Los Angeles City College coach accused of restricting student journalist

Student alleges sexism


Beatrice Alcala. Photo by Louis White.

Xennia Hamilton, Community News Reporter

A Los Angeles City College student journalist’s conflict with her school’s athletics director has raised First Amendment concerns and she has informed a district Title IX representative, also alleging gender-based discrimination.

Beatrice Alcala, a photojournalist and one of the editors of the Collegian, the school newspaper, said the conflict with professor Robert McKinley started in early September.

“One day, when I first started covering soccer, I was in the dressing room with the guys, trying to interview, taking some footage, and he kicked me out,” she said. She said that McKinley explained that due to privacy issues, women are not allowed to shoot footage in men’s locker rooms, and vice versa.

But she said she didn’t feel that was right and learned of a Sept. 25, 1978 federal judge’s ruling that the New York Yankees effectively couldn’t ban female reporters from its locker rooms: That’s “on the grounds that it gave an unfair advantage to their male peers and violated the Equal Protection Clause of the 14th Amendment,” according to a Huffington Post story about the case.

Alcala said what happened next — on Sept. 17 — surprised her.

“I was sitting with the girls on the bench getting ready for their match and he came” over, she said.

“Athletic Director Rob McKinley approached me and said to me that I couldn’t be there because I was spreading COVID, and that we are in a pandemic,”  Alcala wrote in an email to a Title IX representative at the Los Angeles Community College District. “I am fully vaccinated, and I have a weekly COVID test report done at Citrus College. It is always negative. I asked myself, ‘How could I spread COVID while I am negative and masked?’ Mr. McKinley never said anything to the other photographers of my team, Christian Chavez and Louis White.”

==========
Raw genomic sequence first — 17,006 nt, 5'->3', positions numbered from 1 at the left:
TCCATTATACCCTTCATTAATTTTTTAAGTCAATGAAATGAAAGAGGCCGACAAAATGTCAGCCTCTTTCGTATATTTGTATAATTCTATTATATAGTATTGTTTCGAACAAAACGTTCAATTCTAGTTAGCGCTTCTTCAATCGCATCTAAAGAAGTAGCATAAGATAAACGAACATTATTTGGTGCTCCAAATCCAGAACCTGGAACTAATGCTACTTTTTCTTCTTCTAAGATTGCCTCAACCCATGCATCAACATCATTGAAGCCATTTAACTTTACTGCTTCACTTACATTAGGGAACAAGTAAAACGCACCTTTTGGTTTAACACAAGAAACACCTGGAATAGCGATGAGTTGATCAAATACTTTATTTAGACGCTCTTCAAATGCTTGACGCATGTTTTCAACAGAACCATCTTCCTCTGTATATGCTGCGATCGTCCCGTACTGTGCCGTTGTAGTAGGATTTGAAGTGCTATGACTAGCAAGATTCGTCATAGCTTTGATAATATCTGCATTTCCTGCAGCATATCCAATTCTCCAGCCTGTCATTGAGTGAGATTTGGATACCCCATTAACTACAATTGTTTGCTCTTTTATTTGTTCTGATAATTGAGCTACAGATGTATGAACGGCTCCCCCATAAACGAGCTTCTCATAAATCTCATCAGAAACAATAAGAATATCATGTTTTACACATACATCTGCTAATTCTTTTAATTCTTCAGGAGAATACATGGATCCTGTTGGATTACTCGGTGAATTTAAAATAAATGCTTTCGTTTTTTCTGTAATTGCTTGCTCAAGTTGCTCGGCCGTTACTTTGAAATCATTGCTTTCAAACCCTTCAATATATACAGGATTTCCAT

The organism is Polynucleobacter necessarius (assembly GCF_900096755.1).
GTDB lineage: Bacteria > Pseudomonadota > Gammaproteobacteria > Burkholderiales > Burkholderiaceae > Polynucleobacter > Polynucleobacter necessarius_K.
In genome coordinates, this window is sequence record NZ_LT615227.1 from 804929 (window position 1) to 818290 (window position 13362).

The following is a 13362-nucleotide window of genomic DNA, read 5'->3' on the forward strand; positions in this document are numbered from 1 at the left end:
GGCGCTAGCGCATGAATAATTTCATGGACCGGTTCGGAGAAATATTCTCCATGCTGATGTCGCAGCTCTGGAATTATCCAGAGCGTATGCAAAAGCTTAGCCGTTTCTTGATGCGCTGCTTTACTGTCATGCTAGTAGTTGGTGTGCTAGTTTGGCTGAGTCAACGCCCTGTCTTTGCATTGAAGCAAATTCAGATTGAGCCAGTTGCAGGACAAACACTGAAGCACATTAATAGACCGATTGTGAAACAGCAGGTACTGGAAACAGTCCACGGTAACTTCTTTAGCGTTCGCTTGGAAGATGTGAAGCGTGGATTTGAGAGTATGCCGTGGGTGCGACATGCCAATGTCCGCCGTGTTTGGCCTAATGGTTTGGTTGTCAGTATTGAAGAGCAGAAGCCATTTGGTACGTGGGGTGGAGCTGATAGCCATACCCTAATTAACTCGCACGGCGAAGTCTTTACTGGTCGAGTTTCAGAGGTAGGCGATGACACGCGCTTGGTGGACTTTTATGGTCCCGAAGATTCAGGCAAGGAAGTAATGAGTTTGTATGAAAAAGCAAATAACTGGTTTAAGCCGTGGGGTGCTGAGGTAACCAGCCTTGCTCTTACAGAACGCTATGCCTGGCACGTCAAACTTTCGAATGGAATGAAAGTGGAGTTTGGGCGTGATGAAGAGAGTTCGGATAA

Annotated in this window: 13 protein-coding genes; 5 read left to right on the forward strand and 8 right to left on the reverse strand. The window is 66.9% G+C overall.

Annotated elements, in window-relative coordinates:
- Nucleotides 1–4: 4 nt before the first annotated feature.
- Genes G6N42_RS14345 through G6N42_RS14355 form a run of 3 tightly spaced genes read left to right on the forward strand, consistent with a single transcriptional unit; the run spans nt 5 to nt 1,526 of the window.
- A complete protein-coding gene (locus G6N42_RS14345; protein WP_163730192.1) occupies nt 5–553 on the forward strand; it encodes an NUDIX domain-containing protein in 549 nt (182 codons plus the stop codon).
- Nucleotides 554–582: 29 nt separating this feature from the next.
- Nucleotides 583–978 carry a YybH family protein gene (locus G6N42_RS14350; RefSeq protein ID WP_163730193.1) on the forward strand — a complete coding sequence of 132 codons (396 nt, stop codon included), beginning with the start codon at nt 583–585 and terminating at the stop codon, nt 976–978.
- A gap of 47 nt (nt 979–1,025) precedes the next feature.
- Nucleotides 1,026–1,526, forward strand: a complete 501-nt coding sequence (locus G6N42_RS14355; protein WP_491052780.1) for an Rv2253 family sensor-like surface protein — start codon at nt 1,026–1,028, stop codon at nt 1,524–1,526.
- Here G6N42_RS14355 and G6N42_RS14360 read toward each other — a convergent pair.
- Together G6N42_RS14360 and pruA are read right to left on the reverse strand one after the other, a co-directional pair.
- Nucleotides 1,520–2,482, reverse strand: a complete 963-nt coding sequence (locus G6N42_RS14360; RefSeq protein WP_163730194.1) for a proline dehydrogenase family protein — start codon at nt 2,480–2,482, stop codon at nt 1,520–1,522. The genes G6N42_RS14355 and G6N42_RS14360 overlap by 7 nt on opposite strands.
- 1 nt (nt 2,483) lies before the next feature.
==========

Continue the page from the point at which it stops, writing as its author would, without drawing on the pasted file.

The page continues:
She said she moved from the area without questioning it at the time but later, in the email to the Title IX representative, she noted that it was “humiliating”: “I do not think Mr. McKinley should be treating me differently than the male staff members or ordering me out of a public place at our college.” 

At the time, Alcala said she consulted professor Rhonda Guess, who tried to help. 

In a phone interview with UT Community News, Guess expressed outrage over how Alcala was treated. According to her, McKinley allowed a male student to photograph and report the story instead after kicking Alcala out.

Guess recalled Alcala calling her and saying that “a man had come up to her and told her that she shouldn’t be there.”

“She was on the sidelines. She was reporting, you know, she’s doing her work, and she said the man told her she shouldn’t be there because she was spreading COVID and didn’t she know it was a pandemic,” Guess added.

Alcala said she tried to cover another game but continued to be hassled.

When Alcala told her, Guess said she told the student to come back to the newsroom. LACC newspapers were freshly printed and waiting to be distributed at the docks of the school. Guess said she and another photographer were passing the papers out to fans in the stands. The coach then pulled Guess away to speak about Alcala.

“He said, ‘I don’t want her around here’…He said, ‘I don’t like her,’” said Guess, noting that Alcala was with her. “He was like, ‘Why did you have to cover that the sign on the field does not work? Why did you put a picture of the scoreboard in the newspaper? And why did you publish the picture of the student from Glendale College who got hurt on the field? Why did you publish that?’”

Guess stood there, looked at him and simply said: “Because it happened.” 

She said she explained that not everything that gets published in a newspaper is positive. 

“‘You know, do you like everything you read in the L.A. Times?’” Guess recalled asking him. “You know, this is how they have to learn. Do you ever watch post games for the Lakers? They have reporters there after the game, and he said, ‘Then, let them go work for the Lakers.’”

Guess said the conversation then turned to what could be a gender issue.

“I said, ‘You know, this student has a right to be on the field, so what’s wrong with her?’…Then, he pointed to another photographer who was allowed to be on the field. A man, Louis White.”

“‘Why can’t your other reporters be more like Louis?’” Guess recalled the coach asking. “I thought, ‘The reason they can’t be is because they’re women and he’s a man’ — that’s the first thing.”

Experts say that allowing a group to “cherry-pick” a reporter can lead to conflicts of interest and could diminish the freedom and independence of the press.

As of early December, Alcala said that she is still not allowed on the field to report. Despite emails, Los Angeles City College and McKinley could not be reached for comment.

However, Alcala forwarded an email reply from Genece Sarcedo-Magruder, the dean and regional equity & Title IX officer of the Los Angeles Community College District. In the message, Sarcedo-Magruder said the information Alcala provided will be reviewed to see if it falls under her office’s scope and offered resources in the interim.